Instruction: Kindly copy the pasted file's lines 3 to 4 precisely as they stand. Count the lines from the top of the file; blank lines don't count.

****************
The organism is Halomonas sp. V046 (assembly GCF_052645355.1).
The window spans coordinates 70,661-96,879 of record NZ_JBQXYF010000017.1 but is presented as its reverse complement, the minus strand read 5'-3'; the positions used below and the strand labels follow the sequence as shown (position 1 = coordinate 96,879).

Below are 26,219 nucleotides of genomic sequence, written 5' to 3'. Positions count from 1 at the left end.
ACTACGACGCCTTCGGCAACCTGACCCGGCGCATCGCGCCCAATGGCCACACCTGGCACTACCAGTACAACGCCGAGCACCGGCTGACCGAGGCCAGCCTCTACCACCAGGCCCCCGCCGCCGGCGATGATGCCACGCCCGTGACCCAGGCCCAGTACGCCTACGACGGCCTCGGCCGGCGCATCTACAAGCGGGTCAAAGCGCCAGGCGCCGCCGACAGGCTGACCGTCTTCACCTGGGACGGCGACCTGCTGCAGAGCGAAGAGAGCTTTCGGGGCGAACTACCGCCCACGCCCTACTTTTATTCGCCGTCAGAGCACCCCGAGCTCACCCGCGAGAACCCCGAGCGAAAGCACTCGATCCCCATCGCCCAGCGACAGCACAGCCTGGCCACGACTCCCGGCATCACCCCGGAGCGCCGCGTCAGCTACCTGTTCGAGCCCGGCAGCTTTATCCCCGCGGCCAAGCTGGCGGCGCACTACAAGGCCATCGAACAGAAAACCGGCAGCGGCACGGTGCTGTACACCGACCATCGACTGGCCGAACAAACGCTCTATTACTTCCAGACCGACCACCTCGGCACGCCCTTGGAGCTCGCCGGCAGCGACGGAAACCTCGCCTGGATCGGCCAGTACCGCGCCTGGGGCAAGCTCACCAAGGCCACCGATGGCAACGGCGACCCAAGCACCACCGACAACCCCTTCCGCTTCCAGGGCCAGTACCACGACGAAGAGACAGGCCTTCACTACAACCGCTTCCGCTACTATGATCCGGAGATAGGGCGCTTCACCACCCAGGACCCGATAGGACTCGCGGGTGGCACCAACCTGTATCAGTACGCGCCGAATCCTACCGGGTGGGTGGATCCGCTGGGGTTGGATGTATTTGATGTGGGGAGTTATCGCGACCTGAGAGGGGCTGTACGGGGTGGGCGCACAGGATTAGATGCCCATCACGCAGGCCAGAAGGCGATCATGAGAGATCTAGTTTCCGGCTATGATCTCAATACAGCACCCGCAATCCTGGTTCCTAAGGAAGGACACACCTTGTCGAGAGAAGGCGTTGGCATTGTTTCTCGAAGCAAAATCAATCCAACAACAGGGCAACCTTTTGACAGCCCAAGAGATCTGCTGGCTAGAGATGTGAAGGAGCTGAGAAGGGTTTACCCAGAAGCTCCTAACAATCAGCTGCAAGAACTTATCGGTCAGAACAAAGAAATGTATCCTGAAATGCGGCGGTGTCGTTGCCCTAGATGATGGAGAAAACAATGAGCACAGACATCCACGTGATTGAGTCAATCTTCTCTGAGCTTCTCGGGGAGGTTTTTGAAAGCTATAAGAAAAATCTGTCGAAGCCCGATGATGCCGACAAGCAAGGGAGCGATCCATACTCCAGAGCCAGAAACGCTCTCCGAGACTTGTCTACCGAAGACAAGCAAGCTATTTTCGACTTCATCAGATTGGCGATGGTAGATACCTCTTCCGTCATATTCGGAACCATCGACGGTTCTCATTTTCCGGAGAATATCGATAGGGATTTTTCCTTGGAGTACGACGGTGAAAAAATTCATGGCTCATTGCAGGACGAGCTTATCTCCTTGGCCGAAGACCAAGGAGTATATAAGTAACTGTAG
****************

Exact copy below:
Below are 26,219 nucleotides of genomic sequence, written 5' to 3'. Positions count from 1 at the left end.
ACTACGACGCCTTCGGCAACCTGACCCGGCGCATCGCGCCCAATGGCCACACCTGGCACTACCAGTACAACGCCGAGCACCGGCTGACCGAGGCCAGCCTCTACCACCAGGCCCCCGCCGCCGGCGATGATGCCACGCCCGTGACCCAGGCCCAGTACGCCTACGACGGCCTCGGCCGGCGCATCTACAAGCGGGTCAAAGCGCCAGGCGCCGCCGACAGGCTGACCGTCTTCACCTGGGACGGCGACCTGCTGCAGAGCGAAGAGAGCTTTCGGGGCGAACTACCGCCCACGCCCTACTTTTATTCGCCGTCAGAGCACCCCGAGCTCACCCGCGAGAACCCCGAGCGAAAGCACTCGATCCCCATCGCCCAGCGACAGCACAGCCTGGCCACGACTCCCGGCATCACCCCGGAGCGCCGCGTCAGCTACCTGTTCGAGCCCGGCAGCTTTATCCCCGCGGCCAAGCTGGCGGCGCACTACAAGGCCATCGAACAGAAAACCGGCAGCGGCACGGTGCTGTACACCGACCATCGACTGGCCGAACAAACGCTCTATTACTTCCAGACCGACCACCTCGGCACGCCCTTGGAGCTCGCCGGCAGCGACGGAAACCTCGCCTGGATCGGCCAGTACCGCGCCTGGGGCAAGCTCACCAAGGCCACCGATGGCAACGGCGACCCAAGCACCACCGACAACCCCTTCCGCTTCCAGGGCCAGTACCACGACGAAGAGACAGGCCTTCACTACAACCGCTTCCGCTACTATGATCCGGAGATAGGGCGCTTCACCACCCAGGACCCGATAGGACTCGCGGGTGGCACCAACCTGTATCAGTACGCGCCGAATCCTACCGGGTGGGTGGATCCGCTGGGGTTGGATGTATTTGATGTGGGGAGTTATCGCGACCTGAGAGGGGCTGTACGGGGTGGGCGCACAGGATTAGATGCCCATCACGCAGGCCAGAAGGCGATCATGAGAGATCTAGTTTCCGGCTATGATCTCAATACAGCACCCGCAATCCTGGTTCCTAAGGAAGGACACACCTTGTCGAGAGAAGGCGTTGGCATTGTTTCTCGAAGCAAAATCAATCCAACAACAGGGCAACCTTTTGACAGCCCAAGAGATCTGCTGGCTAGAGATGTGAAGGAGCTGAGAAGGGTTTACCCAGAAGCTCCTAACAATCAGCTGCAAGAACTTATCGGTCAGAACAAAGAAATGTATCCTGAAATGCGGCGGTGTCGTTGCCCTAGATGATGGAGAAAACAATGAGCACAGACATCCACGTGATTGAGTCAATCTTCTCTGAGCTTCTCGGGGAGGTTTTTGAAAGCTATAAGAAAAATCTGTCGAAGCCCGATGATGCCGACAAGCAAGGGAGCGATCCATACTCCAGAGCCAGAAACGCTCTCCGAGACTTGTCTACCGAAGACAAGCAAGCTATTTTCGACTTCATCAGATTGGCGATGGTAGATACCTCTTCCGTCATATTCGGAACCATCGACGGTTCTCATTTTCCGGAGAATATCGATAGGGATTTTTCCTTGGAGTACGACGGTGAAAAAATTCATGGCTCATTGCAGGACGAGCTTATCTCCTTGGCCGAAGACCAAGGAGTATATAAGTAACTGTAG